Regardless of whether a bash command ends successfully or not, it returns and exit status. Aside from letting you know that the command succeeded or failed, you can use the exit status code in bash scripts to determine what action to take with a conditional statement.
The exit status of a bash command is always an integer (number). A successful command will have an exit status of zero (0), while a command that fails will have an exit status from 1 to 255.
There is a special variable you can use to get the exit status of the previously executed command. You can easily print the exit status variable ($?) with the echo command.
Take a look at this example or try it yourself:
Here we run the date command and then print its exit status with the echo command.
#!/bin/bash date echo $?
As you can see the date was printed on the first line and the successful exit status of zero on the second line.
Tue Oct 15 20:27:27 AST 2019 0
Testing with a bad command:
Now we use the same example, but with a bad command (datefoo) that doesn’t exist.
#!/bin/bash datefoo echo $?
This now gives us a command not found error followed by the exit status code (127).
./test.sh: line 3: datefoo: command not found 127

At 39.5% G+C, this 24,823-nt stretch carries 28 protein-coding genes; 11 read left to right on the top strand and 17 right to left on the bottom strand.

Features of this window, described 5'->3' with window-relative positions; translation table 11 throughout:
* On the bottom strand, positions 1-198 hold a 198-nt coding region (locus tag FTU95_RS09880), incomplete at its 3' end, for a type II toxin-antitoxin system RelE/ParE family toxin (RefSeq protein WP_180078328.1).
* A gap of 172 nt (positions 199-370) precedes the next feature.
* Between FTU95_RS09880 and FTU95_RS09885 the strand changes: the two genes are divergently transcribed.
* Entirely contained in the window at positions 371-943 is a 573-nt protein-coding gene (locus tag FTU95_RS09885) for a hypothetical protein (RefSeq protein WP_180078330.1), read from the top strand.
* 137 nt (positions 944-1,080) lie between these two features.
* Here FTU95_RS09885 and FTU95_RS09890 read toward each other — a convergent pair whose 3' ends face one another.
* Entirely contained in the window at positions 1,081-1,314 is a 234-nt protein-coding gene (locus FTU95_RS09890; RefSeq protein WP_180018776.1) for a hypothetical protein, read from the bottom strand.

Save the exit status in a variable:
Saving the exit status for a command in a variable can be useful so that you can use the status later on in your bash script.
In this example we run three commands and save the exit status for each in a variable. One of the commands is not a real command like one of our previous examples.
#!/bin/bash # Prints username echo $(whoami) var0=$? # Bad command datefoo var1=$? # Prints the time and date date var2=$? echo "These are the exit statuses for the commands above:" echo $var0 echo $var1 echo $var2
gametheory ./test.sh: line 8: datefoo: command not found Wed Oct 16 12:29:09 AST 2019 These are the exit statuses for the commands above: 0 127 0
Set the exit status in your bash script:
Lets assume that we have a script called “test.sh” for this example.
Here we have the cat command try to read a file that does not exist.
#!/bin/bash cat foo.txt if test $? -eq 0; then echo "The cat command succeeded because the file exists." exit 0 else echo "The cat command failed because the file does not exist." exit 1 fi
To run the file and get the exit status, we execute the following 2 commands in our terminal:
./test.sh echo $?
Since our script was designed to fail for this example, we get the error message and exit status 1 that we declared ourselves.
cat: foo.txt: No such file or directory The cat command failed because the file does not exist. 1
Here are some standard linux status error codes that you can use in your scripts:
- 0 - Success
- 1 - Catchall for general errors
- 2 - Misuse of shell builtins (according to Bash documentation)
- 126 - Command invoked cannot execute
- 127 - “command not found”
- 128 - Invalid argument to exit
- 128+n - Fatal error signal “n”
- 130 - Script terminated by Control-C
- 255* - Exit status out of range
This was a quick look at some bash exit status examples. Status exit codes can be quite useful. In large bash scripts it may be a good idea to set some exit status codes for easier troubleshooting of some parts of your code. They’re also great to setup conditional statements.Tags: tutorials, linux